But has this negatively affected the quality of the written material?
I think the fourth wall has been weakened by rock music and the sound design. It's brought back the theatre dynamic of vaudeville. As late as 1940 you had people like Al Jolson or Eddie Cantor appearing in what were supposed to be book musicals, but they'd ad-lib, or stop the show and sing their own trademark songs. When Oklahoma! became a wild success it put an end to that. Shows became book-driven and the fourth wall was preserved, securing the suspension of disbelief needed for a strong musical. That has unraveled. When people see a show like Rent they're seeing a concert and a lot of attitudes, but the dramaturgy and the literacy of the writing is not on the same level as our great musicals. I'm not saying there aren't good rock tunes, and I respect how it's a very sincere piece, but it's not at all sophisticated, crafted writing on the level of Cole Porter or Ira Gershwin or Oscar Hammerstein or Yip Harburg.
What musicals today would you consider to be well written?
I don't think the shows today that are supposedly well-written really are. Urinetown, for example, goes through the motions of being very clever and cynical about deconstructing the musical. But it doesn't really go as far as, say, the book to Finian's Rainbow, which although dated in some respects is also very subversive to the genre, but does so with a lot more intelligence, amusing characterizations, literacy, fantasy and charm while still making a political statement. The songs in Urinetown aren't very good, though the show was sometimes amusing. And as far as the direction goes, we are now in the era of speed and noise. Theatre requires nuance and quiet at times. There has to be a sound floor so you can go someplace to peak. That's also a flaw of the sung-through musicals. You lose the excitement of the difference in sound from spoken word to singing. For over 3,000 years theatre had no such thing as amplification. It only goes back to the 1920's. If you listen to recordings of George M. Cohan or Ethel Merman you can hear the projective apparatus in their enunciation and how they were able to sing naturally at different levels and still be heard in the back of a theatre.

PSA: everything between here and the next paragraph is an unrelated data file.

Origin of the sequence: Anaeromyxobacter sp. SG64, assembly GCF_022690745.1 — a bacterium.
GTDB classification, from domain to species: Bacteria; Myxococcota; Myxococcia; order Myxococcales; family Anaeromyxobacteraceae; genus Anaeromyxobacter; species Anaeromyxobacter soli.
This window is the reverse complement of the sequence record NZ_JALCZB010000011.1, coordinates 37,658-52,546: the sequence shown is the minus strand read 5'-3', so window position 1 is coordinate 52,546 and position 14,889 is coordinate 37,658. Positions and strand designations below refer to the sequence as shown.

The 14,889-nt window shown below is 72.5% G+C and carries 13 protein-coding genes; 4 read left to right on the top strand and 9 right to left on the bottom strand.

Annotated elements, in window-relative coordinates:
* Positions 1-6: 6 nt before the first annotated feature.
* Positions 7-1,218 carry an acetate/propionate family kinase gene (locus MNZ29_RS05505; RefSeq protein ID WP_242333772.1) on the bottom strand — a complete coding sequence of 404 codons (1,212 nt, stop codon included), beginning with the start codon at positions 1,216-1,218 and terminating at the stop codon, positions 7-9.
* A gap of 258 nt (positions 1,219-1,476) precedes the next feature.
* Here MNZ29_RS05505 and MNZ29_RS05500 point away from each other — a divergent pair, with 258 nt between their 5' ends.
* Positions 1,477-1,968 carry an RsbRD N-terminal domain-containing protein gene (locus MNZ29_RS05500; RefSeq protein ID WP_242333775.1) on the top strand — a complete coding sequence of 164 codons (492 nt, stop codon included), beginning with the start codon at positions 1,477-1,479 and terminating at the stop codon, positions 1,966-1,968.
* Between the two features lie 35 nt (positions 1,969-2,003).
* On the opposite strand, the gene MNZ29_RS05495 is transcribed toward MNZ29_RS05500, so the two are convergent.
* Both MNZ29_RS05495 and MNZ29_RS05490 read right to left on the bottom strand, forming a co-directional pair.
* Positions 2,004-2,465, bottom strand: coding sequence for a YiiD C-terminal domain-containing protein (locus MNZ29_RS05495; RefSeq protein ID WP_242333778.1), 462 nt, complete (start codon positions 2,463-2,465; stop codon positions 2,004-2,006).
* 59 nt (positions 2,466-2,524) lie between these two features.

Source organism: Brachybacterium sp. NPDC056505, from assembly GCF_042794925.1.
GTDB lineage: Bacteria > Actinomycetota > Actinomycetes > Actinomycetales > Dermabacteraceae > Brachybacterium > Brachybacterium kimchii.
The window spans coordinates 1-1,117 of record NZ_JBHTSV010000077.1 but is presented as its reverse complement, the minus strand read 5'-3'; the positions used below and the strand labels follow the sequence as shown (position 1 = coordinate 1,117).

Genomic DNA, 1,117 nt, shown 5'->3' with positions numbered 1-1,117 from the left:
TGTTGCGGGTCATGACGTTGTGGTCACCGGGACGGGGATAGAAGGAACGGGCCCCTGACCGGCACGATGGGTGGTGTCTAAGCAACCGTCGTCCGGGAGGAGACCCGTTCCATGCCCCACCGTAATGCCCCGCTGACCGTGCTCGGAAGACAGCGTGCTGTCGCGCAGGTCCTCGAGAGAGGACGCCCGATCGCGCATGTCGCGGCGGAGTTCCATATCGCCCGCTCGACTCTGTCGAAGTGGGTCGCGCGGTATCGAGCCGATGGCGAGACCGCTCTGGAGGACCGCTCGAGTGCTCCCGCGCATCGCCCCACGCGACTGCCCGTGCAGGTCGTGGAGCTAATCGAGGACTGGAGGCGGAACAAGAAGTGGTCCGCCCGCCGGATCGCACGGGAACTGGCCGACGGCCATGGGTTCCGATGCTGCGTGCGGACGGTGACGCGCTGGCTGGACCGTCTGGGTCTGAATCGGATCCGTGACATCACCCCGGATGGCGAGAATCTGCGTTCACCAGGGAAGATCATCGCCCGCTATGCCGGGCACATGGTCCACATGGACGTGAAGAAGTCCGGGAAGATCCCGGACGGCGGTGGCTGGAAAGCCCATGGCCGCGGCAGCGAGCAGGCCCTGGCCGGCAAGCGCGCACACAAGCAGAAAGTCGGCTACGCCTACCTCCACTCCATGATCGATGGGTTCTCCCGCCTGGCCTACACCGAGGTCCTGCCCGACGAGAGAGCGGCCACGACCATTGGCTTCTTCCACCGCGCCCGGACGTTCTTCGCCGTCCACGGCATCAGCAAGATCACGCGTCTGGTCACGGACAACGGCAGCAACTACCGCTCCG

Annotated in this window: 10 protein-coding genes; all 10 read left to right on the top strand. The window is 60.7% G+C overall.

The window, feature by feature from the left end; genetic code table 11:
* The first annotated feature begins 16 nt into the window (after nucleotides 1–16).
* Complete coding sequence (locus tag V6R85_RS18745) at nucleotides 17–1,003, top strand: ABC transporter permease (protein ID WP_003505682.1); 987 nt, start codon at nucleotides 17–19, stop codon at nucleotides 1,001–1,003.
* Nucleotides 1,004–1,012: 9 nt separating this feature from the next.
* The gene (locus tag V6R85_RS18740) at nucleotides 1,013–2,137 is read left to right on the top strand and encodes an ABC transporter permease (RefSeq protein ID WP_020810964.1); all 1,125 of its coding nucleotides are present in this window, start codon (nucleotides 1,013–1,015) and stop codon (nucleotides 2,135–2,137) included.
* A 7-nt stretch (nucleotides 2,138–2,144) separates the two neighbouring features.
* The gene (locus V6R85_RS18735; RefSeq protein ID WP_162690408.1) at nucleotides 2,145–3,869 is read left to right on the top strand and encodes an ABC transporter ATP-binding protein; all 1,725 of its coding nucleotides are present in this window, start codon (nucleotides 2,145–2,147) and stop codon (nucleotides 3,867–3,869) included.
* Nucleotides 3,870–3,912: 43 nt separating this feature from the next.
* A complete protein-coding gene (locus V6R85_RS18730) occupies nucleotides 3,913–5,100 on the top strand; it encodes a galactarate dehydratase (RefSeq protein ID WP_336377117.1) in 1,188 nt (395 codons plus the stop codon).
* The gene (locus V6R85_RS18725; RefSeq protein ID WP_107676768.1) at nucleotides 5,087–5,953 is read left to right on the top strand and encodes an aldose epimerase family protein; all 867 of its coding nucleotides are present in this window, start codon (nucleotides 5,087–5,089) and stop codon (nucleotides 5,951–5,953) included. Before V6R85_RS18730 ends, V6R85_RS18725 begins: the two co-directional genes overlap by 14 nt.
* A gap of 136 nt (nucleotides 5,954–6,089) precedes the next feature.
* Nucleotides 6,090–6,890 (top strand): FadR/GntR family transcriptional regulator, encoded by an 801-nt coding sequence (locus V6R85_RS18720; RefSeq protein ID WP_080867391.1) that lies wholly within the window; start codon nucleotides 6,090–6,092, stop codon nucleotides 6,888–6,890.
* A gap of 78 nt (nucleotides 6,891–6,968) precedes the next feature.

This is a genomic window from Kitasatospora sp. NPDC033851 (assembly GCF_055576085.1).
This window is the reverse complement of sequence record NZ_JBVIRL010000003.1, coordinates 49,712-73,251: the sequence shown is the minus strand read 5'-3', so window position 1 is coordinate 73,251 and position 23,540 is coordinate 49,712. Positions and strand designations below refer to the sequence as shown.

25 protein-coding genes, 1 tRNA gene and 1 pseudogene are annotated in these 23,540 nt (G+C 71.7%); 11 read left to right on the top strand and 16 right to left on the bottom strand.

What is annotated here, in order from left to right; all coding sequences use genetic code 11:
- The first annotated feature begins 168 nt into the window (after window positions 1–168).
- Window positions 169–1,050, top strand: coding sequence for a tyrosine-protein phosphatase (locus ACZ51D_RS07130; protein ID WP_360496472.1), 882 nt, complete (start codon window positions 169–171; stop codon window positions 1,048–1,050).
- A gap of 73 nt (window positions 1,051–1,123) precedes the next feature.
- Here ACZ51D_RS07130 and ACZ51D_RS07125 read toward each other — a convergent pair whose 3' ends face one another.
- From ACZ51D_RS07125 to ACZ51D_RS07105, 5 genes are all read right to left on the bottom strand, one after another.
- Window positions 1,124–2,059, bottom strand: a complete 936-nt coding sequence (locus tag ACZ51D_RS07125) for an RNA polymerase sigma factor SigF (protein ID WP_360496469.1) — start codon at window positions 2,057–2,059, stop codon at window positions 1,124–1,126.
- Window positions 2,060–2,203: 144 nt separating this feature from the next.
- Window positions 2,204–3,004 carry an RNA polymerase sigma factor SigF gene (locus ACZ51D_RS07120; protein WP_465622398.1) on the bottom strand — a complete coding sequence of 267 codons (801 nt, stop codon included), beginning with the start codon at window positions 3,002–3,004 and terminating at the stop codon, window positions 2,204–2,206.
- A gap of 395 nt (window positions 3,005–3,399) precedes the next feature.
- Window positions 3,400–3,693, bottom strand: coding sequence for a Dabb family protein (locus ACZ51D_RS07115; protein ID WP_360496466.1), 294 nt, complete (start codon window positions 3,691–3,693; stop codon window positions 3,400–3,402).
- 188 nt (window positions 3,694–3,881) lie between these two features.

But an interesting connection you make is how the advancement of amplification made the rise of the director/choreographer possible.